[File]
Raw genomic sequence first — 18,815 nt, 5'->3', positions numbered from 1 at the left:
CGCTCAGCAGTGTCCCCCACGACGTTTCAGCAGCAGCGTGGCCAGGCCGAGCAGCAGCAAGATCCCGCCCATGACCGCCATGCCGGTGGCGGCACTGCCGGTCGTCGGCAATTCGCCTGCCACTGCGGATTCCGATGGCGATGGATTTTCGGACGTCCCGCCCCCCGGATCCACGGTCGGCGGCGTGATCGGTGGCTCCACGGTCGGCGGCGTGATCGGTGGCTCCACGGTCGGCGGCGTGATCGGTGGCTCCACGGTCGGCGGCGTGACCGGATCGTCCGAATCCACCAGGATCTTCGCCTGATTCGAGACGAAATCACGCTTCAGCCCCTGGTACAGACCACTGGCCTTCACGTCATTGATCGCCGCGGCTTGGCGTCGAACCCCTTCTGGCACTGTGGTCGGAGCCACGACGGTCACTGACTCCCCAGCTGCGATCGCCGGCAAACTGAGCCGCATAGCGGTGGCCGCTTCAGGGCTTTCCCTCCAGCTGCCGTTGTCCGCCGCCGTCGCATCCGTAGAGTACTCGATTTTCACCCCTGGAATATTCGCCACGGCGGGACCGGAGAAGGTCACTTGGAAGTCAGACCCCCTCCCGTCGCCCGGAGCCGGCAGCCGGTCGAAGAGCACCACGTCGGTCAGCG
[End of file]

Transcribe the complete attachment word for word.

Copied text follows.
Raw genomic sequence first — 18,815 nt, 5'->3', positions numbered from 1 at the left:
CGCTCAGCAGTGTCCCCCACGACGTTTCAGCAGCAGCGTGGCCAGGCCGAGCAGCAGCAAGATCCCGCCCATGACCGCCATGCCGGTGGCGGCACTGCCGGTCGTCGGCAATTCGCCTGCCACTGCGGATTCCGATGGCGATGGATTTTCGGACGTCCCGCCCCCCGGATCCACGGTCGGCGGCGTGATCGGTGGCTCCACGGTCGGCGGCGTGATCGGTGGCTCCACGGTCGGCGGCGTGATCGGTGGCTCCACGGTCGGCGGCGTGACCGGATCGTCCGAATCCACCAGGATCTTCGCCTGATTCGAGACGAAATCACGCTTCAGCCCCTGGTACAGACCACTGGCCTTCACGTCATTGATCGCCGCGGCTTGGCGTCGAACCCCTTCTGGCACTGTGGTCGGAGCCACGACGGTCACTGACTCCCCAGCTGCGATCGCCGGCAAACTGAGCCGCATAGCGGTGGCCGCTTCAGGGCTTTCCCTCCAGCTGCCGTTGTCCGCCGCCGTCGCATCCGTAGAGTACTCGATTTTCACCCCTGGAATATTCGCCACGGCGGGACCGGAGAAGGTCACTTGGAAGTCAGACCCCCTCCCGTCGCCCGGAGCCGGCAGCCGGTCGAAGAGCACCACGTCGGTCAGCG